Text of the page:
The midfielder, restricted to just nine starts last term following his move from Leeds United, is one of just a handful of senior Bolton players still contracted to the club.
Murphy has spent an anxious summer waiting for news of a takeover and, in common with the rest of the footballers and coaching staff, has not been paid in nearly four months.
But he is keen to make a fresh start this summer and become a key man for the Whites.
“Last season was not one of my best, by any means,” he told The Bolton News.
“I found it tough to get a run in the team. I think the best I managed was four in a row, so I definitely didn’t play anywhere near as much as I’d have liked.
“But that’s football. All you can do is work hard every day in training and be ready whenever called upon.
“We had a lot of players last season, and players in my position who were doing well.
“This time I want to establish myself and play as many games as possible, work as hard as possible. I’m determined to do that, to show that I can play consistently well.”
Wanderers’ players have still not been told officially when pre-season will start – although the initial schedule set down by the administrators was for the end of the month.
Adding together both scholars and contracted first teamers, just 14 players are due to report back, which underlines the huge turnover of players which can be expected once new ownership is officially confirmed.
Familiarity won’t be a big issue for Murphy, who is confident the dressing room can gel quickly, once formed.
“For me, when I signed for Bolton I hardly knew anybody so I don’t think it will be as strange as that,” he said. “I’m sure whoever comes into play will want to do their best for the club.
“So it’s the same anywhere after the first initial introduction and meeting new faces once you’re out on the pitch everybody is in the same boat trying to achieve the same thing.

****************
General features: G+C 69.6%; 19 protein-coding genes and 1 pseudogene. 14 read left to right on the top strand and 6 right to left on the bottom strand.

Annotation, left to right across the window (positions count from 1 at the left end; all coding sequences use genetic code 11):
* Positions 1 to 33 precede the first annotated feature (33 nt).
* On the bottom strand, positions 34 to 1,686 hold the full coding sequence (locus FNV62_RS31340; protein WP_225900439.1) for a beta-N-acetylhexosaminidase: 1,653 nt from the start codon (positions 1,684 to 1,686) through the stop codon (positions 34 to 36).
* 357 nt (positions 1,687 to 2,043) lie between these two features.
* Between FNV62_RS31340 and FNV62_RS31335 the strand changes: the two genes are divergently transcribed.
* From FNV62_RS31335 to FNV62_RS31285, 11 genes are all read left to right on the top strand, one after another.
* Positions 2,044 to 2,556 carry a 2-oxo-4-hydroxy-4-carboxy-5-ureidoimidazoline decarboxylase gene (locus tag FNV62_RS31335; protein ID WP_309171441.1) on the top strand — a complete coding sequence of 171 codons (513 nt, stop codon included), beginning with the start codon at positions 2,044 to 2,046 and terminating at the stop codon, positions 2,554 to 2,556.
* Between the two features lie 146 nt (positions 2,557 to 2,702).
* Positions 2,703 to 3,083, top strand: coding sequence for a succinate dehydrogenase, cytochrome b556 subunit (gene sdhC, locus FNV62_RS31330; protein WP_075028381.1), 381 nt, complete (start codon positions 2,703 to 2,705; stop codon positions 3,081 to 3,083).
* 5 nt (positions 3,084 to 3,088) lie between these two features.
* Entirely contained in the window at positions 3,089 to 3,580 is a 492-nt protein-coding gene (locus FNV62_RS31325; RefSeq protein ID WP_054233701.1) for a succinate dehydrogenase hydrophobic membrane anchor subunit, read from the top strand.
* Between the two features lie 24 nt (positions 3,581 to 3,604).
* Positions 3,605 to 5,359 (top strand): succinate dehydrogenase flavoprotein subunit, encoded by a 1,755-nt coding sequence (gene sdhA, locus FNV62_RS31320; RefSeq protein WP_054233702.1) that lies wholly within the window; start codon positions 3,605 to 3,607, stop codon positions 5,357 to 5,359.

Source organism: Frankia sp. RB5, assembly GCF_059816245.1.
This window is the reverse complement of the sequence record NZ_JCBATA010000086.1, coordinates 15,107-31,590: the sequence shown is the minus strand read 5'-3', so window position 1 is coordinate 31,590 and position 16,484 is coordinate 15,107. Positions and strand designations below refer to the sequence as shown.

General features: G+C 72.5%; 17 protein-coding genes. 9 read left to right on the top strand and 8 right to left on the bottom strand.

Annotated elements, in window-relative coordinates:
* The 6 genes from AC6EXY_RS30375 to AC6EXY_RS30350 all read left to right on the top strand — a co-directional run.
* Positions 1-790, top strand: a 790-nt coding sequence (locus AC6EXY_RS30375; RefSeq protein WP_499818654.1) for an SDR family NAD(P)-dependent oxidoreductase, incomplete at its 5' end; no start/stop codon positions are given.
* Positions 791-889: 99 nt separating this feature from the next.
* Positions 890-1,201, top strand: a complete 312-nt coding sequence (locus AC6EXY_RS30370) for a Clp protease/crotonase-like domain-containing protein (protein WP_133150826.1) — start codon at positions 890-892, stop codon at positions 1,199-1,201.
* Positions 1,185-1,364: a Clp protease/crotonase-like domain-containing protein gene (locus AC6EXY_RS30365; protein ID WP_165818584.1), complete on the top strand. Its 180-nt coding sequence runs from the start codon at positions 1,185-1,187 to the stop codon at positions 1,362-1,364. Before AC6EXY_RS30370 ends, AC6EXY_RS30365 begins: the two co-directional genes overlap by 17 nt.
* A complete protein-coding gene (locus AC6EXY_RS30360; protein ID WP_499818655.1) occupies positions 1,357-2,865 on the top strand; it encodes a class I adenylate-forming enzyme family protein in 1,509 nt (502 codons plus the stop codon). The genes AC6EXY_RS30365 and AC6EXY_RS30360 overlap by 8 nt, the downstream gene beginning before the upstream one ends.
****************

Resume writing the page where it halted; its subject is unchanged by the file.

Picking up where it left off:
“I’ve been in teams before where at the start of the season the turnover of players is huge.
"It’s not a huge deal, everybody bonds pretty quickly.”
There has been a cloud over the summer break for Murphy and the rest of the Wanderers players who endured last season’s Championship catastrophe.
Pay problems are well-documented but guilt that off-the-field issues impacted so heavily on performances has also been difficult to shift for the 29-year-old midfielder.
“I’d be lying if I said it’s been an enjoyable summer because it hasn’t,” he said.
“Mainly with the disappointment of relegation, us as players carry that disappointment for a while after the season, especially when I look at the squad we had and I really think it was a strong one to compete in the Championship.
“But we have to hold our hands up and say we didn’t do enough as players. The table doesn’t lie.
“All the uncertainty has not been ideal, not knowing who’s in charge, if and when we will get paid.
"I’m saying that as a player but really you have to feel for all the people who work tirelessly at the football club who go unnoticed that haven’t been paid and the stress it must have been causing them and their families.
“Obviously the best thing to happen is to have clarification on who’s owning the club and have everything sorted out so that everybody can focus fully on their jobs.
“Talking personally, I obviously love playing football so I just want to concentrate on doing that and playing as well as I possibly can.
“I can only imagine the frustration of all the fans with what’s going on and what went on last season.
"They and the club as a whole deserve better, but us as players feel exactly the same.
“I speak to the other lads often so I know we all feel the same and the sooner everything gets sorted the better and everybody can all draw a line under it and start afresh.”